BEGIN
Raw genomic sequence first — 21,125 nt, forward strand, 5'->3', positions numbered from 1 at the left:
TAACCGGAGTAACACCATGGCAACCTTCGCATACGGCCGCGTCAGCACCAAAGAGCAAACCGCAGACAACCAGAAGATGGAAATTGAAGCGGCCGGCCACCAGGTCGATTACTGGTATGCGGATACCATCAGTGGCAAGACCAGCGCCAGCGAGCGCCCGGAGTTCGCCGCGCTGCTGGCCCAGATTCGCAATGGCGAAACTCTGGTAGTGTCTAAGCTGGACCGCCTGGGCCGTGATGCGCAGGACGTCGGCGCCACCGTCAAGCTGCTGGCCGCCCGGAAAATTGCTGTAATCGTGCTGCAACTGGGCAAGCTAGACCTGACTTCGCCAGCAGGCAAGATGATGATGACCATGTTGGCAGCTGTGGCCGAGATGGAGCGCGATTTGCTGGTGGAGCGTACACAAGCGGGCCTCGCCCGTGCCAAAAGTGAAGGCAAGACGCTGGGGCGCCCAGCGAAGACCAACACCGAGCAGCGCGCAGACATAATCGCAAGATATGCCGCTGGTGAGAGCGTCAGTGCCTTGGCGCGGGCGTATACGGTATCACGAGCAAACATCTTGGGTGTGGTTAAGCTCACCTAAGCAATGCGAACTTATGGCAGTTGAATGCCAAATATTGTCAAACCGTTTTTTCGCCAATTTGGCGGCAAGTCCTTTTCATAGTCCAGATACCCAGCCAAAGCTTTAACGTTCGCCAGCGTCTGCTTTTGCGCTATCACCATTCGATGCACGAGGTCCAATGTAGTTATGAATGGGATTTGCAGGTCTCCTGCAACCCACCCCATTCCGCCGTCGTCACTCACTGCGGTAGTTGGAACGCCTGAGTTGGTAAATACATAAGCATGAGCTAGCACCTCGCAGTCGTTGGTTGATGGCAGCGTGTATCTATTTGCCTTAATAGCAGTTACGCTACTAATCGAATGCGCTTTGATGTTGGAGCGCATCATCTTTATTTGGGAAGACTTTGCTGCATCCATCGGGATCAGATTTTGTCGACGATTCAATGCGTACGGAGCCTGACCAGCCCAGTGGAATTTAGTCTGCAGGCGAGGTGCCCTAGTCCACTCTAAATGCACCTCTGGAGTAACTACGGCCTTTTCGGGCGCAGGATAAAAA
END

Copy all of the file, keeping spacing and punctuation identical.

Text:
Raw genomic sequence first — 21,125 nt, forward strand, 5'->3', positions numbered from 1 at the left:
TAACCGGAGTAACACCATGGCAACCTTCGCATACGGCCGCGTCAGCACCAAAGAGCAAACCGCAGACAACCAGAAGATGGAAATTGAAGCGGCCGGCCACCAGGTCGATTACTGGTATGCGGATACCATCAGTGGCAAGACCAGCGCCAGCGAGCGCCCGGAGTTCGCCGCGCTGCTGGCCCAGATTCGCAATGGCGAAACTCTGGTAGTGTCTAAGCTGGACCGCCTGGGCCGTGATGCGCAGGACGTCGGCGCCACCGTCAAGCTGCTGGCCGCCCGGAAAATTGCTGTAATCGTGCTGCAACTGGGCAAGCTAGACCTGACTTCGCCAGCAGGCAAGATGATGATGACCATGTTGGCAGCTGTGGCCGAGATGGAGCGCGATTTGCTGGTGGAGCGTACACAAGCGGGCCTCGCCCGTGCCAAAAGTGAAGGCAAGACGCTGGGGCGCCCAGCGAAGACCAACACCGAGCAGCGCGCAGACATAATCGCAAGATATGCCGCTGGTGAGAGCGTCAGTGCCTTGGCGCGGGCGTATACGGTATCACGAGCAAACATCTTGGGTGTGGTTAAGCTCACCTAAGCAATGCGAACTTATGGCAGTTGAATGCCAAATATTGTCAAACCGTTTTTTCGCCAATTTGGCGGCAAGTCCTTTTCATAGTCCAGATACCCAGCCAAAGCTTTAACGTTCGCCAGCGTCTGCTTTTGCGCTATCACCATTCGATGCACGAGGTCCAATGTAGTTATGAATGGGATTTGCAGGTCTCCTGCAACCCACCCCATTCCGCCGTCGTCACTCACTGCGGTAGTTGGAACGCCTGAGTTGGTAAATACATAAGCATGAGCTAGCACCTCGCAGTCGTTGGTTGATGGCAGCGTGTATCTATTTGCCTTAATAGCAGTTACGCTACTAATCGAATGCGCTTTGATGTTGGAGCGCATCATCTTTATTTGGGAAGACTTTGCTGCATCCATCGGGATCAGATTTTGTCGACGATTCAATGCGTACGGAGCCTGACCAGCCCAGTGGAATTTAGTCTGCAGGCGAGGTGCCCTAGTCCACTCTAAATGCACCTCTGGAGTAACTACGGCCTTTTCGGGCGCAGGATAAAAA